Jaswinder S Ahuja, Corporate Vice President and MD, Cadence Design Systems. We are pleased to note that the budget provides incentives to the semiconductor industry in the form of import duty waivers on plants and machineries for companies looking to set up domestic fabrication units. The provisions of the National Policy on Electronics announced last year and this incentive are the first steps to kickstarting local manufacturing and accelerating the growth of the Indian electronics eco-system.”
J V Ramamurthy, President, MAIT Though the Government has announced the National Manufacturing Policy that aims to increase the share of manufacturing in GDP to 25% within a decade, the budget has failed to reverse the inverted tax structure which has been impacting the industry for years now, making India a predominantly import dependent country.
Amar Babu, Vice-President MAIT: The key positive aspect was that the Government has aimed to enhance the ESDM industry by providing appropriate incentives for semiconductor industry, including zero customs duty on plants and machineries for setting up wafer fabs units in India, but it does fail to correct the inverted tax structure anomaly.”
Navaneet Mishra, VP – Globalisation Services, SAP Labs India.
The Tax Administrative Reform Commission is a good initiative to review tax implications. We truly expect the commission to review the policy content and its implement-ability and provide the feedback to enable businesses run with minimal disruption. Increasing the royalty tax to 25 percent from the existing 10 percent could be a visible concern for Global MNCs, wanting to setup their subsidiary and do business in India.
Sujit Sircar, CFO, iGATE The budget has nothing interesting to look forward to. With the economic climate demanding high-voltage reforms and measures, this budget prefers to stay conservative and indecisive. For the IT industry too, there is nothing to feel happy about. We would have liked to see our wish-list being addressed. However, the FM has chosen to remain calm and keep things unchanged than take any aggressive steps to fuel growth
R. Narayan – Founder & CEO, Power2sme (India’s leading Buying Club for SMEs)
While the Union Budget 2013 is encouraging for the SME industry, it is not aggressive enough. The good part is that the Indian government has reiterated its support to SMEs by announcing special plans that would facilitate the growth of the SME community. The announcement that small and medium companies can now list on the MSME exchange is very positive.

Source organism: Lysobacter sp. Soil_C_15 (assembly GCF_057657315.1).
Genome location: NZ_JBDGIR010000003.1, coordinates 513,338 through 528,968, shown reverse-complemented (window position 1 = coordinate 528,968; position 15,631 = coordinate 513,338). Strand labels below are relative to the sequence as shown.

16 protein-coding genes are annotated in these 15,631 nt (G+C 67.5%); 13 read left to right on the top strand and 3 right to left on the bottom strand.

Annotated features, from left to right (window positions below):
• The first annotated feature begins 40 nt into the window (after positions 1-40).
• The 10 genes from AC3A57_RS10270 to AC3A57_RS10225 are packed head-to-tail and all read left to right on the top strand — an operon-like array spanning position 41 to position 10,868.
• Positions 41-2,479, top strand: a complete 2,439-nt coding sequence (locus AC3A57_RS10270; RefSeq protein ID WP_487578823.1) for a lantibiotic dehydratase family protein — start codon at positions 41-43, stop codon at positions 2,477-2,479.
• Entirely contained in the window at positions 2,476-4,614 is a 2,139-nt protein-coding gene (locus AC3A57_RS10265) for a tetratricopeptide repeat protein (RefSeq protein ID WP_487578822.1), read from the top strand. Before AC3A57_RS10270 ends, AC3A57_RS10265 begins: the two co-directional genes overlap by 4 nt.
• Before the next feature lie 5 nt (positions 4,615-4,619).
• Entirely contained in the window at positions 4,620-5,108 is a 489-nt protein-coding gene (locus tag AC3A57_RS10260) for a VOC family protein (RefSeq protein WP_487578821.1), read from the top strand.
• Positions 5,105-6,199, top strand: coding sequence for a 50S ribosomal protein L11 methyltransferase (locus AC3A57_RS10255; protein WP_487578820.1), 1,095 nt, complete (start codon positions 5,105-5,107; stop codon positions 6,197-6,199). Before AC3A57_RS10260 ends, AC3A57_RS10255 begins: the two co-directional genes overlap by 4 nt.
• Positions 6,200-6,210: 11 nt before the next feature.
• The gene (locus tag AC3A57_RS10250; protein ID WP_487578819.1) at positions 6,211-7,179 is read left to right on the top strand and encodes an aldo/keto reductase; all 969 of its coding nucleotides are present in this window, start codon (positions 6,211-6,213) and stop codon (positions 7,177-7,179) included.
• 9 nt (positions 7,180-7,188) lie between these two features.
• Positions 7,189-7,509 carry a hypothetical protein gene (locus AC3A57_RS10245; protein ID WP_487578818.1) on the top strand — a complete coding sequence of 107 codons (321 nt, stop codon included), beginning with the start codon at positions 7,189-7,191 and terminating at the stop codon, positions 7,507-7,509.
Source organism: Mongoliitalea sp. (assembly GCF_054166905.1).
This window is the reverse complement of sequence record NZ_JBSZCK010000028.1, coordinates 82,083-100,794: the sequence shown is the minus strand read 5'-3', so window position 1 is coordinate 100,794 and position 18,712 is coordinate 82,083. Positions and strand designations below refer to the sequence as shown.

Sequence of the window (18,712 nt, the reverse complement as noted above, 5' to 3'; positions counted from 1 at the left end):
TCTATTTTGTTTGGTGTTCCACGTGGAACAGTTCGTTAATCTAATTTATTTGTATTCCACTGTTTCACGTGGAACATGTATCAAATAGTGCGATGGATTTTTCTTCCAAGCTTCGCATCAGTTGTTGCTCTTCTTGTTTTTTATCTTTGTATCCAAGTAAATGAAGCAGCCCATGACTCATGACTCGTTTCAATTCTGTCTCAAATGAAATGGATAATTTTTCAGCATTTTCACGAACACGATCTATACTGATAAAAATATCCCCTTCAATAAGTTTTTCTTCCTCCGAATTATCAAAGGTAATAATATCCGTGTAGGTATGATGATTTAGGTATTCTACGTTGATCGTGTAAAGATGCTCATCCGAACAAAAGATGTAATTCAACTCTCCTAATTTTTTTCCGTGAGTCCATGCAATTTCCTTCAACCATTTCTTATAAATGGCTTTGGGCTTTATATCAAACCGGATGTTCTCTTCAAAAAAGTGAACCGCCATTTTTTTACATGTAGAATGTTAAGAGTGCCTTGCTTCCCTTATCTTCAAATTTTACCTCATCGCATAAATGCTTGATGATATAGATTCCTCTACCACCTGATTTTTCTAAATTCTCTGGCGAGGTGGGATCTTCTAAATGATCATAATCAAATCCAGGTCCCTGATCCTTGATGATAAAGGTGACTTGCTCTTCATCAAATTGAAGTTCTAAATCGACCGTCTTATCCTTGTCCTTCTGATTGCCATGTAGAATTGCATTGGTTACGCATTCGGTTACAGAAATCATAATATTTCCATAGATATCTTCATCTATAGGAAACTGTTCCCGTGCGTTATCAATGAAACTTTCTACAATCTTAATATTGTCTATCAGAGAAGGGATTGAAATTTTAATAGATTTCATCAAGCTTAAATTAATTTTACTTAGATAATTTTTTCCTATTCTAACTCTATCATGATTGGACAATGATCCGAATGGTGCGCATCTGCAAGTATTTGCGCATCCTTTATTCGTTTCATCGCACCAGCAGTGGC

Adi Godrej, President, CII The Budget meets most of our concerns regarding fiscal consolidation, investment incentives, and inclusive growth. These are in alignment with CII’s submissions in its pre-Budget Memorandum to the Finance Ministry.The measures to encourage micro, small and medium enterprises should go a long way in helping these firms to scale up and invest in technology. The three-year extension of non-tax benefits after a unit attains medium size would encourage growth and employment creation.
Praveen Bhadada, Director-Market Expansion, Zinnov It’s good to notice that the government has finally realized the importance of Technology Incubators, and linking this to the CSR budget is a welcome move. We surely foresee this to improve the positioning of India as a start-up nation.It is also good to see government’s focus on Innovation. Setting up a Rs 200 cr. fund for fuelling local innovations is great news that will encourage the Innovation ecosystem in the country. Additionally, the budget also brings in lot of positive initiatives for the important MSME sector with announcements on listing on MSME exchange (without IPO), non-tax benefits and no tax for MSMEs that move to large enterprise class. The grave issues of clarity on tax for R&D & IT companies in India, and lack of specific focus on domestic & exports market for IT companies still remain untouched. Along with increased cost of mobile phones and heavier import duties on Set-Top-Boxes, this has brought in some disappointment to the industry.
Shailesh Haribhakti, Chairman, BDO Consulting Pvt Ltd.
This is the most disappointing Budget as it has no ideas that can give a huge thrust to jobs, CAD reduction or serious fiscal compression. If the math of the Budget is found hard to accept, the signal for inflation muting and consequent rate reduction will be weak. We may continue in an era of postponed commitment to investing.